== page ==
Our great grand daughter lived with us, from the time she was one until she was four. These are the formative years and we agreed with her mother to train her using the German Shepherd menu. It consists of three principles and seven words. First, all of us would have to be absolutely consistent. Second, we would use a ‘one time tell’. When instructions were given and understood, the responsibility reverts to the trainee. None of this, “I told you, and told you and told you” stuff. Remember she was one year old when we started. Third; we will actively teach the beauty of simple obedience. The seven simple words to be used were (1) sit; (2) stand; (3) stay; (4) Come; (5) heel; (follow closely); (6) fetch (go get) and (7) do. These were the principles used when we took our dog to a basic training school for pets.
If you think these are silly, just try any one of them on your kids and see how they react. The writer James said, “Let your yea (yes) be yea, and your nay (no) be nay, lest ye fall into condemnation” (James 5:12). Today’s parents seem to want their kids to “like them” and they are beginning to find it difficult to say “No” and mean it. My Mother and Dad never really cared whether we liked them. We would learn to love them and respect them. So we did. We were never able to ‘divide and conquer’ in an effort to get our own way. The husband and wife team need to understand the basic premise that their home is their home. The kids are just there for a while to train and will soon be gone. The husband and wife, the mother and dad remain. They are the constant in this relationship.
Our Purple Martins will soon be gone for another year. They send a couple of scouts in about the last week of February. A week later the whole flock of ‘mamas and daddies’ will arrive. The eggs will be laid (there are 12 apartments in our bird house), and later hatched. The babies will be confined (20 feet up) while they are fed on an hourly schedule. July comes all to soon and the youngsters will be literally ‘kicked out of the house” and forced to fly. This initial solo flight is scary and they resist. We have witnessed the parents literally pushing their youngsters off of the rail perch, for the first fluttering effort. That same process is repeated every year. The animal kingdom does very well, thank you. It’s the human kingdom that has its problems. The Purple Martin parents know how to say “yes and no”.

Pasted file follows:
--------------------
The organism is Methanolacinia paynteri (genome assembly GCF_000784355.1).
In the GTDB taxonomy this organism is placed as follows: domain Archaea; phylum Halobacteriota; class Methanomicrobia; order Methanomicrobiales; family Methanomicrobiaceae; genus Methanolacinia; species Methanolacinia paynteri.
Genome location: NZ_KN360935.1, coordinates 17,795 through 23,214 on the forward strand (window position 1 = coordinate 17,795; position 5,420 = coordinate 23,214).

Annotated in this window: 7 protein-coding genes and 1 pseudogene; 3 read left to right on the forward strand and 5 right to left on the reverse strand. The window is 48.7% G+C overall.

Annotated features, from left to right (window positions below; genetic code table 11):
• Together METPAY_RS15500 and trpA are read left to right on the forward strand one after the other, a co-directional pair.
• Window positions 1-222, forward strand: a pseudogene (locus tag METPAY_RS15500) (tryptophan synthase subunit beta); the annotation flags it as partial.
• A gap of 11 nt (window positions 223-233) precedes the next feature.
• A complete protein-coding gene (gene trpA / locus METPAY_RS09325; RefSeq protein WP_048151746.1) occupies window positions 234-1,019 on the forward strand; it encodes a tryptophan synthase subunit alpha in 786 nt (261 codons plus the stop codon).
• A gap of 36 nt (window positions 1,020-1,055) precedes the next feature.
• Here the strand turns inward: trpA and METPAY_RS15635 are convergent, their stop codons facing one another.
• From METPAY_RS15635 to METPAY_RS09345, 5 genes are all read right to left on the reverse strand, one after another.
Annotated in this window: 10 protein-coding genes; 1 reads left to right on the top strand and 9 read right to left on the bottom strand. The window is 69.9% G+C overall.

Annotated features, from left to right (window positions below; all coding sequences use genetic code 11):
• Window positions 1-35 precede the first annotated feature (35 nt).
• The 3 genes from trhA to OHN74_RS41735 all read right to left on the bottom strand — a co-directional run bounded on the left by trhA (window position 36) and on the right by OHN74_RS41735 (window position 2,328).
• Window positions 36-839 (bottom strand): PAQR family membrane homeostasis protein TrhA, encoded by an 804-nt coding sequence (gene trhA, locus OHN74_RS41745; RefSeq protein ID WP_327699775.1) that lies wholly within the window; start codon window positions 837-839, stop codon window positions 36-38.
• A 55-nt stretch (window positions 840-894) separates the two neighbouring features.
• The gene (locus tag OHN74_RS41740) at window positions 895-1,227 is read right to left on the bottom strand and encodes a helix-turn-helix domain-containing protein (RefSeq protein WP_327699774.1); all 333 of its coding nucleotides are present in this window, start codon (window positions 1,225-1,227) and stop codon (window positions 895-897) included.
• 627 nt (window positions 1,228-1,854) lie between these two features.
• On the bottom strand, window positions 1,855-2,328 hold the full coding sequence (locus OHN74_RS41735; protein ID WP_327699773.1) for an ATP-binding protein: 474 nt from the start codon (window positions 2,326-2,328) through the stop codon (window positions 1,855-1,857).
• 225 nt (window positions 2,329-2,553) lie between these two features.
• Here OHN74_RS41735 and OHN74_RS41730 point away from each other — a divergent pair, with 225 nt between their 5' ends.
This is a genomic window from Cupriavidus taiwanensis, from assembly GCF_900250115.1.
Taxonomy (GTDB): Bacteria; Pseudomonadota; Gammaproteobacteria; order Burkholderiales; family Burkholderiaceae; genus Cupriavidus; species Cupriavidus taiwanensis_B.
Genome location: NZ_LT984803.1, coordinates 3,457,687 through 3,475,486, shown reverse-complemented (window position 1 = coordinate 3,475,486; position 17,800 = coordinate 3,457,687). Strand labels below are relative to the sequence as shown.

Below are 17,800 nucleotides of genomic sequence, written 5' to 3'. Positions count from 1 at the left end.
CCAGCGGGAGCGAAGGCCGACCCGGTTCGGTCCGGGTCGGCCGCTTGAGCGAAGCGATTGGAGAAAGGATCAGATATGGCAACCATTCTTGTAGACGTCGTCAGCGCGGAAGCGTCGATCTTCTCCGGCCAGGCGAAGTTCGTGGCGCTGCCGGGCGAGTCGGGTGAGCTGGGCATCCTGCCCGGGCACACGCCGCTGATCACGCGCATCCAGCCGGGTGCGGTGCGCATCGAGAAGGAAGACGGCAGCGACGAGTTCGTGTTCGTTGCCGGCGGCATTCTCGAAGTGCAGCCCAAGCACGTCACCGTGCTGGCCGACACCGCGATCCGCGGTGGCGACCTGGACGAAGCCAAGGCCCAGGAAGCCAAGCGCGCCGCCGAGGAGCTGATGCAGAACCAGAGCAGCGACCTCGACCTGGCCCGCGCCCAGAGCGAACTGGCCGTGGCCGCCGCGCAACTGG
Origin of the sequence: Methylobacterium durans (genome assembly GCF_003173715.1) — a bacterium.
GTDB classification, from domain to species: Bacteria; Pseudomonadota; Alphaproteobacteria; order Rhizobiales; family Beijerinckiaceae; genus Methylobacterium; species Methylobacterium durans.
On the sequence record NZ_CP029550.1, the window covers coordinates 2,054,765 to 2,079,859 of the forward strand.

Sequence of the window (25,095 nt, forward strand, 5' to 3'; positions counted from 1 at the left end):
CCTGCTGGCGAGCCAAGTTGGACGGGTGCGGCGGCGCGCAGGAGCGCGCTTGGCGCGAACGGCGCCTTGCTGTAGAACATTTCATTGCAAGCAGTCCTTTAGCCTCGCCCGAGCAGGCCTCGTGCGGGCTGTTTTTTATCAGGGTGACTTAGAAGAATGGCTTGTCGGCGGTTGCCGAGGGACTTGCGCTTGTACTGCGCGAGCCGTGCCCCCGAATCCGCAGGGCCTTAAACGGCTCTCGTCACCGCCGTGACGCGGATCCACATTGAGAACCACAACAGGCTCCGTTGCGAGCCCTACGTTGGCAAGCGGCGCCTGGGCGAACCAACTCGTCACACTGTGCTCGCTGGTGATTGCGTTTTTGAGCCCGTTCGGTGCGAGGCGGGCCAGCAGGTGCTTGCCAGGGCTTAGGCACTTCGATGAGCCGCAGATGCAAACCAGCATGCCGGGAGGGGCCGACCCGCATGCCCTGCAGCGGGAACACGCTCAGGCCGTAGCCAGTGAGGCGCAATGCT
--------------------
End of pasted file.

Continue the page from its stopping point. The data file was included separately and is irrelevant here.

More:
Here are some ideas that may help in going back to the “yea” and “nay”. Remember, these are suggestions, from fellow travelers, who, many times, lost their way in their effort to raise their kids.
If you have been the victim of being abused by your kids, admit it to them and ask their forgiveness, and when received, say, “now this is the way we will live from now on.” Cleaning the slate is important in your effort to begin again. Determine that you will strive for a consistent pattern from ‘the new beginning’. Cleaning the slate is important – keeping the slate clean is imperative.
Learn to put off decisions that need to be thought out. To say “yes or no” quickly leads us into real problems. “We’ll think about it”; “we’ll talk about it”; “we’ll pray about it”; “We’ll let you know”. These are simple answers that delay decisions that could be vital. When delayed, always be true to your promise and give an answer. Sometimes your children will be disappointed, but it is your wisdom and understanding they are depending on.
Cut the apron strings little by little. Be compassionate in your decisions. Think back to when you were just a kid. Some decisions may be best left to them. That’s why the German Shepherd method is a good foundation or beginning. Make them a vital part of family life by sharing chores and responsibilities as they grow. Solomon says, “Train up a child in the way he should go, and when he is old, he will not depart from it” He also said, “Foolishness is bound in the heart of a child, but the rod of correction will drive it far from him” (Proverbs 22:6,15). A good balance of “yes and no” is essential in raising kids.
Marvin Berkowitz, a developmental psychologist at the University of Missouri-St Louis, and an expert in character education says, “Giving in to a child who ‘asks and asks and asks’ only rewards the behavior. The child essentially learns to be a nagger”. Makes you wonder how this habit of nagging will eventually affect the marriage they contract, or the job they hold, or the kids they raise.
The encouraging part about this entire article is the knowledge that kids are mostly interested in what’s going on now. If the answer is “no”, watch them recover and return soon with another appeal for something else that is happening NOW!
One last word from the pen of King Solomon: “My son, hear the instruction of thy father, and forsake not the law of thy mother. For they shall be an ornament of grace unto thy head and chains about thy neck” (Proverbs 1:8-9).
The instructions, laws and chains only bind them to a better life.